So I’m looking at this financial independence plan as a type of insurance, really. The freedom, to borrow Grant Sabatier’s term, to cut back on my freelancing if I have to. To spend more time writing novels, or caregiving, or taking care of my own health, or whatever might come next.

Investing as much as possible

Once I knew that “all I had to do” to achieve financial independence was get myself a $750K investment portfolio, I began asking myself how I could get there as quickly as possible.

This meant investing as much as possible. Pouring every extra dollar into my IRA or my SEP IRA or my brokerage account. (Freelancing has this interesting quirk where every dollar you put into either a traditional IRA or a SEP IRA is counted as an “above-the-line” tax deduction, which means that the more I’m able to put in those accounts, the less I have to pay in taxes and the larger ACA health insurance subsidy I’m entitled to take. This provides a huge incentive to max out both accounts, which I did in 2018.)

According to Vanguard, $4,729.49 of my $27K net worth increase came from investment returns. That’s 18% of the total growth.

Increasing my income

The other way to reach that $750K portfolio as quickly as possible was by increasing my income. As a freelancer, this is easier for me to do than it might be for someone with a traditional job; I’m the upper limit on how much I can earn, after all. (At least until I get to the age where clients might start wanting to replace me with someone younger.)

So I picked up some new clients, including some higher-paying clients. My income is currently higher than it’s ever been, and it looks like it’ll stay that way for the next few months at least—and yes, I’m already thinking about how I’ll cover the income gap if/when one of my freelance gigs ends.

This is the part where I have to mention that my income jump coincided with my decision to stop running The Billfold (and that a portion of my 2018 SEP IRA contributions came from money I had originally set aside for Billfold operations, after closing everything out and paying the freelancers, the vendors, the accountants, and the lawyers). If you’re not familiar with my entire career arc—and there’s no reason why you should be—I spent five years writing and editing for The Billfold, a personal finance site that was part of the Awl Network. When the Awl Network stopped publishing in early 2018, they asked me if I would be interested in running The Billfold as its own project, which I did for a year.

It would be very, very easy for me to write this post as a story of consistent growth and triumph, but realizing that I could no longer keep The Billfold going—and then deciding to accept that realization, after going through every single stage of grief—did not feel particularly triumphant. It was both a personal and a career failure; worse than that, it meant telling a community of readers and commenters that the site they’d been visiting every day for years was going to stop publishing.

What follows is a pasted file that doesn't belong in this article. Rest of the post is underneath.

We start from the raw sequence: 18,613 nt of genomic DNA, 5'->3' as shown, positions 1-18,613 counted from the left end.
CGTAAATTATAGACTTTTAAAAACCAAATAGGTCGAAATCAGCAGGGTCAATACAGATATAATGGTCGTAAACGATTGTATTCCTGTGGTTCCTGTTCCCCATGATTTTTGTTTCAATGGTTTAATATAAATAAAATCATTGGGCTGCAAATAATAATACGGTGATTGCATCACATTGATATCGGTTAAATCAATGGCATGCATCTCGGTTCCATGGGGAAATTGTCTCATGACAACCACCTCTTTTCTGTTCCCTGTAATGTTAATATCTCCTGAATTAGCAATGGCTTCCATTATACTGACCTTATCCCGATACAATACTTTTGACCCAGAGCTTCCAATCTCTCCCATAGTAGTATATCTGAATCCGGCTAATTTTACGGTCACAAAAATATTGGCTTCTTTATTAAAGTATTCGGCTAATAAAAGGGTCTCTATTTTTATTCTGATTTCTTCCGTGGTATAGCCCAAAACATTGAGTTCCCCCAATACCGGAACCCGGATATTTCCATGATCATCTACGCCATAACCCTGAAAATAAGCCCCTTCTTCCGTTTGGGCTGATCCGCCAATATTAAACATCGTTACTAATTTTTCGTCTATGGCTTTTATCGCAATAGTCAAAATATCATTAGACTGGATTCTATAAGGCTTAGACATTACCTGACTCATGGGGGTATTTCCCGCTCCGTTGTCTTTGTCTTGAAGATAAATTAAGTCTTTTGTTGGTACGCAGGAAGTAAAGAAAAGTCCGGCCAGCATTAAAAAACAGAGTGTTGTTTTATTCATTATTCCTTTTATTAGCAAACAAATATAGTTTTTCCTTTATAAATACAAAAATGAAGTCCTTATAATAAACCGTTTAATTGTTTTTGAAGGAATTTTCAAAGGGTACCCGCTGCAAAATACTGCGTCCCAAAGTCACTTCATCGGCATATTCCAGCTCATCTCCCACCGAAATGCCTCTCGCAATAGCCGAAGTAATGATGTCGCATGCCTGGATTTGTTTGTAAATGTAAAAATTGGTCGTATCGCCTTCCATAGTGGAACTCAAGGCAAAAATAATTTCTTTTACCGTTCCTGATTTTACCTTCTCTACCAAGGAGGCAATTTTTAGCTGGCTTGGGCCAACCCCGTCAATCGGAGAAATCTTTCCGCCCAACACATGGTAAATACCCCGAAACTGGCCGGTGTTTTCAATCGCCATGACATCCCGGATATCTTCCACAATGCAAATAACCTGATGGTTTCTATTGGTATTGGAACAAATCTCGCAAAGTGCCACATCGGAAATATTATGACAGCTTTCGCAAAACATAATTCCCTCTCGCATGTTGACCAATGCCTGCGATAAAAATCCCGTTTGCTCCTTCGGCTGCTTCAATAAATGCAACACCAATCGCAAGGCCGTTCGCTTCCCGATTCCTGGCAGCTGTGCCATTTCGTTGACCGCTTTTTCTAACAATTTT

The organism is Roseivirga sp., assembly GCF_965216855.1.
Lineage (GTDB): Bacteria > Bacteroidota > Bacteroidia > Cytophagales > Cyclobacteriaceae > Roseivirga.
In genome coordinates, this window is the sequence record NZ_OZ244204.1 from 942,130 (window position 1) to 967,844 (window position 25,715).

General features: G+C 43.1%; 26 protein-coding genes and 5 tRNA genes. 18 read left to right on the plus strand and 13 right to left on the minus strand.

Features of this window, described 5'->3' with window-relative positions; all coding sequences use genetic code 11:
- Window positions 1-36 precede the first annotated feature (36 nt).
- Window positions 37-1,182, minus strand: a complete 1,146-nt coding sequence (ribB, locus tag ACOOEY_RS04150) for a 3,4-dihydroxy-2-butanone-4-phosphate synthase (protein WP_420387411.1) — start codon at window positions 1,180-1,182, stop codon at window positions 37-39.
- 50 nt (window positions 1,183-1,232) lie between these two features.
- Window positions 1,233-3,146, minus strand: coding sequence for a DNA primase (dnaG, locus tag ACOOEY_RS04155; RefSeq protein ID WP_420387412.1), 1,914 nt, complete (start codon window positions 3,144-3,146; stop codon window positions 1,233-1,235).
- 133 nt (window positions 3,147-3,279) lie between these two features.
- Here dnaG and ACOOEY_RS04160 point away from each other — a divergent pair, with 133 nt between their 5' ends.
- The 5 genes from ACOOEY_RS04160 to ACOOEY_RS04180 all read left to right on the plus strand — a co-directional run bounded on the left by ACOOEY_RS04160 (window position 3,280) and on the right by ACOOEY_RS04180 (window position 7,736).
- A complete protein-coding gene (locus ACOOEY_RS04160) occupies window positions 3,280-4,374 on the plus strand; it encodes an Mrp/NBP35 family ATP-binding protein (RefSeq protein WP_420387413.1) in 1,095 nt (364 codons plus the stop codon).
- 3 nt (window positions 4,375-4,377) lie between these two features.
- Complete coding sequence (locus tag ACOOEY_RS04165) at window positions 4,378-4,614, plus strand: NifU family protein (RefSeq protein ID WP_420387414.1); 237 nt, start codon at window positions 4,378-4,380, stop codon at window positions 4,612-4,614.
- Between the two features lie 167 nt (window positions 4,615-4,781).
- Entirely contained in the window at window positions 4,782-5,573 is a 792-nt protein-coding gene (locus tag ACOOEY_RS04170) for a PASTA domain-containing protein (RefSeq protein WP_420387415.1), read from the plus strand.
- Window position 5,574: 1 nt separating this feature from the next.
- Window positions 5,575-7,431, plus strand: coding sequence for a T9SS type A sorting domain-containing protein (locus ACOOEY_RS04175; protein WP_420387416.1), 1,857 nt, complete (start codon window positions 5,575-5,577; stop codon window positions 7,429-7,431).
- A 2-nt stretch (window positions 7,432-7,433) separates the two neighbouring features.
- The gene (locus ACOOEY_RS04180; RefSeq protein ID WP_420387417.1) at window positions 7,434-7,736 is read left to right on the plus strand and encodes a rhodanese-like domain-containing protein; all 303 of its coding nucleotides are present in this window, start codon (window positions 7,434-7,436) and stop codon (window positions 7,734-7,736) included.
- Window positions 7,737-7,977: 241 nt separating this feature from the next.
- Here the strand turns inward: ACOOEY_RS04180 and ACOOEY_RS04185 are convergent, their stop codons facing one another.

And then, once it was over, everything got better—for me, anyway. (I know many Billfold readers still miss the site.) In many ways it was like leaving Seattle for Cedar Rapids; the decision was not easy, people were sad to see me go, and I still miss many aspects of living in the city. But once I was settled into my new life, I knew I’d made the right choice.

Living the frugal life

There are a lot of reasons why I am able to save as much money as I currently save—I’m single, I’m healthy, I have no children, I live in a low cost-of-living area, and I’ve been growing my freelance career for nearly a decade.

I also don’t own a car.

I cut my own hair.

I spend, on average, $55 a month on dining out.

I find one shirt I like and buy nine of it, so I never have to think about what to wear. Plus, I rarely look in the mirror and think “I need a new outfit because I don’t like the way I look today.” (If all my clothing looks the same, I always look the same—which means I always feel the same way about how I look.)

I do a lot of really frugal, kinda weird things in the name of keeping my expenses as low as possible. I eat the same things every day: breakfast is Huel plus a banana; lunch is Huel plus an apple; dinner is quinoa, which I buy in bulk, cooked with frozen vegetables and spices and served with a side of cottage cheese plus frozen blueberries for dessert. I visit the library probably three times a week (okay, that one isn’t that weird). I got rid of Netflix, and I only subscribed to HBO long enough to catch the last season of Game of Thrones.

I try to save money wherever I can, so I have the freedom to spend money on things like self-publishing my novels and spending a week in Walt Disney World.

Now I’m living the frugal life so I can work towards financial freedom as well.

In case you haven’t done the backwards math: in order for me to hit financial independence with a $750K portfolio, I need to keep my monthly expenses around $2,500. That’s not difficult for me, in part because I’ve been living very frugally for a very long time. Whether it becomes more difficult in the future—well, we’ll have to see. That’s why I’m looking at this financial freedom project as insurance, rather than the point at which I’ll never have to work another day in my life.

The calculators have already updated my target goal date from 12 years to 10 years.

We’ll see how my net worth changes over the next six months.